Allocation of Tasks. Division of labor by age, gender, and talent was as universal among Native Americans as it was elsewhere in the world. Children were incapable of performing most adult activities and lacked the knowledge and experience of those who were older. The old lacked the strength of younger adults, but they became respected elders who advised the village or group on matters of diplomacy, warfare, spirituality, and history. Few Indians became full-time craft specialists, such as pottery makers or basket weavers, but those who had special talents engaged more often than others in that particular activity. Other part-time specialists included political leaders, shamans, and war chiefs. Although age was important in determining the jobs that sixteenth-century Indians performed, gender provided the main dividing point in the allocation of labor.
Gendered Work and the Raising of Children
In the early seventeenth century French missionary Gabriel Sagard described how Hurons trained boys and girls to do adult tasks:
[I] fa mother asks her son to go for water or wood or do some similar household service, he will reply to her that this is a girl’s work and will do none of it... Just as the little boys have their special training and teach one another to shoot with the bow as soon as they begin to walk, so also the little girls, whenever they begin to put one foot in front of the other, have a little stick put into their hands to train them and teach them early to pound corn, and when they are grown somewhat they also play various little games with their companions, and in the course of these small frolics they are trained quietly to perform trifling and petty household duties.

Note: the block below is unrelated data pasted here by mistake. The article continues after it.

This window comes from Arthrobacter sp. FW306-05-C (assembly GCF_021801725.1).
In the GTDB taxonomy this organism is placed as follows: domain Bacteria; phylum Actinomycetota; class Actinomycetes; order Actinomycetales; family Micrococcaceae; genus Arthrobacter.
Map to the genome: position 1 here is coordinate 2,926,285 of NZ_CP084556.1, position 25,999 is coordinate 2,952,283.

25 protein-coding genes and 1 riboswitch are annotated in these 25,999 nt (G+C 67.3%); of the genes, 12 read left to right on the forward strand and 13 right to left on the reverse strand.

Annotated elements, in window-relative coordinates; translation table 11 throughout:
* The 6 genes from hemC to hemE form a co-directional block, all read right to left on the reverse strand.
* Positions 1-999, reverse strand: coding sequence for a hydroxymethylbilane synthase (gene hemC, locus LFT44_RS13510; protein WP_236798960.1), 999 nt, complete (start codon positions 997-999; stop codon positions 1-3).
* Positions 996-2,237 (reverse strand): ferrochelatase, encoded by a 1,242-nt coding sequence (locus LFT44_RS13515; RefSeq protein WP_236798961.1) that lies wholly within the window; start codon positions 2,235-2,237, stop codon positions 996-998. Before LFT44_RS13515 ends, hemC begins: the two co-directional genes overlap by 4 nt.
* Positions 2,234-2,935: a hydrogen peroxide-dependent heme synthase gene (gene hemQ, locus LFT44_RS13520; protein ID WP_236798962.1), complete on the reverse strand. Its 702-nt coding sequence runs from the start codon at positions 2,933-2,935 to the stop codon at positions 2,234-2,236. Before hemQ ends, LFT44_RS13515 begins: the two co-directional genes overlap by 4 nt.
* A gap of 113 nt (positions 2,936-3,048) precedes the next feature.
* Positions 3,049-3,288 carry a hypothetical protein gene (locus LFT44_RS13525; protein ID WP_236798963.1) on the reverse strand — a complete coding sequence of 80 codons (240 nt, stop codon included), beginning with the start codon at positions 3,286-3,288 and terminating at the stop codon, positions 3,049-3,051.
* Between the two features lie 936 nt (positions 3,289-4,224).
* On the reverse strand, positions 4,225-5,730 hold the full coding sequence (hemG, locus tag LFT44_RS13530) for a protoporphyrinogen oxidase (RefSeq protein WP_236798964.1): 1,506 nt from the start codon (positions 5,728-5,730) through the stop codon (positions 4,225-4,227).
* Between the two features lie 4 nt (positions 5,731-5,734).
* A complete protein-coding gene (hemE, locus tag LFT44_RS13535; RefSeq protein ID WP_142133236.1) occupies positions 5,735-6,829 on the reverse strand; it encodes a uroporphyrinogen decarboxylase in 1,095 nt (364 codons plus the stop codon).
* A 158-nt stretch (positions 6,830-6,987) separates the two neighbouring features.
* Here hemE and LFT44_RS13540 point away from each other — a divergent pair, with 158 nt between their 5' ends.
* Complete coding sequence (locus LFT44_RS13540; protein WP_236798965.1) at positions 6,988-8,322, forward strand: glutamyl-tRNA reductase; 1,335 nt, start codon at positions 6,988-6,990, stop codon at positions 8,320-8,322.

Division of Labor. As with cultures the world over, Native Americans separated work according to gender. In most cases women farmed and gathered, while men hunted, warred against enemies, and traveled far and wide on trade missions. Some important exceptions to
this general rule existed. Among the Pueblo peoples men did most of the farm labor, while women owned the fields and produce; and in nearly all Indian societies some women fought enemies as readily as men. Usually everyone, regardless of gender, contributed to planting crops in the spring and helped with the harvest in the autumn. At such crucial times the demands of village survival outweighed the rules of a gendered separation of labor. Nevertheless, among some groups men would never be caught performing “women’s work” such as hoeing fields or gathering nuts and berries. Other areas in which a gendered division of labor was maintained included the construction of shelters. Where buildings were small, women tended to build them; where they were large, men most likely did the work. Almost universally women cured animal skins, fashioned clothing, and made pottery and baskets while men assembled bows, arrows, knives, and clubs.
The Work of Children. As soon as children could walk and carry small items they began to help in daily chores. For boys this meant hunting small game animals and birds while learning how to use the bow and arrow and developing the physical fortitude necessary for warfare. Girls accompanied their mothers into the fields and helped in household chores. They learned to plant and weed corn, gather firewood, fetch water, make clothes, weave mats and baskets, and fashion pottery. Indian parents let children have a relatively free rein and offered positive reinforcement to shape their behavior. Unlike the European custom of negative reinforcement by corporal
punishment, native cultures used public shame and ridicule on children who misbehaved.
Gretchen M. Bataille and Kathleen Mullen Sands, eds., American Indian Women: Telling Their Lives (Lincoln: University of Nebraska Press, 1984).